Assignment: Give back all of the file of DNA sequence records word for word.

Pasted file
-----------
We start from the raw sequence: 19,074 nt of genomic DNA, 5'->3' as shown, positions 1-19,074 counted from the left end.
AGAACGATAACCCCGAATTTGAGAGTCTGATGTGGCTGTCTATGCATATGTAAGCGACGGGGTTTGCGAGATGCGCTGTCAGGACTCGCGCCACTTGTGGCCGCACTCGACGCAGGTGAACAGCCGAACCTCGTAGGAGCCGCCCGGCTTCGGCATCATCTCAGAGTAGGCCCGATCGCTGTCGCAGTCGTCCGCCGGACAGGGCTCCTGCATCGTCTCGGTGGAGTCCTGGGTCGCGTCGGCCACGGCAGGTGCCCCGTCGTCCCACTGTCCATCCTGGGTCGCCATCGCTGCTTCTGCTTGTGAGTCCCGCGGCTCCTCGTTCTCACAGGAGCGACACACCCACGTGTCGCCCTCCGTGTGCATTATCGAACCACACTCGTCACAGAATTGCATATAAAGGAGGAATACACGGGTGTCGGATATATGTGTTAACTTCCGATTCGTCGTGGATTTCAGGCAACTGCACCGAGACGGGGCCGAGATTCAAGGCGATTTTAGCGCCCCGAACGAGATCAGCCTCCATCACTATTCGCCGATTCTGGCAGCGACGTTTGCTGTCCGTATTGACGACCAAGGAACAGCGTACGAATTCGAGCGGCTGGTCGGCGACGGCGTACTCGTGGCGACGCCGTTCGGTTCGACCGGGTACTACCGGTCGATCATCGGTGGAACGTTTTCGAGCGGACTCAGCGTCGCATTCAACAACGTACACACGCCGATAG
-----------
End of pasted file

We start from the raw sequence: 19,074 nt of genomic DNA, 5'->3' as shown, positions 1-19,074 counted from the left end.
AGAACGATAACCCCGAATTTGAGAGTCTGATGTGGCTGTCTATGCATATGTAAGCGACGGGGTTTGCGAGATGCGCTGTCAGGACTCGCGCCACTTGTGGCCGCACTCGACGCAGGTGAACAGCCGAACCTCGTAGGAGCCGCCCGGCTTCGGCATCATCTCAGAGTAGGCCCGATCGCTGTCGCAGTCGTCCGCCGGACAGGGCTCCTGCATCGTCTCGGTGGAGTCCTGGGTCGCGTCGGCCACGGCAGGTGCCCCGTCGTCCCACTGTCCATCCTGGGTCGCCATCGCTGCTTCTGCTTGTGAGTCCCGCGGCTCCTCGTTCTCACAGGAGCGACACACCCACGTGTCGCCCTCCGTGTGCATTATCGAACCACACTCGTCACAGAATTGCATATAAAGGAGGAATACACGGGTGTCGGATATATGTGTTAACTTCCGATTCGTCGTGGATTTCAGGCAACTGCACCGAGACGGGGCCGAGATTCAAGGCGATTTTAGCGCCCCGAACGAGATCAGCCTCCATCACTATTCGCCGATTCTGGCAGCGACGTTTGCTGTCCGTATTGACGACCAAGGAACAGCGTACGAATTCGAGCGGCTGGTCGGCGACGGCGTACTCGTGGCGACGCCGTTCGGTTCGACCGGGTACTACCGGTCGATCATCGGTGGAACGTTTTCGAGCGGACTCAGCGTCGCATTCAACAACGTACACACGCCGATAG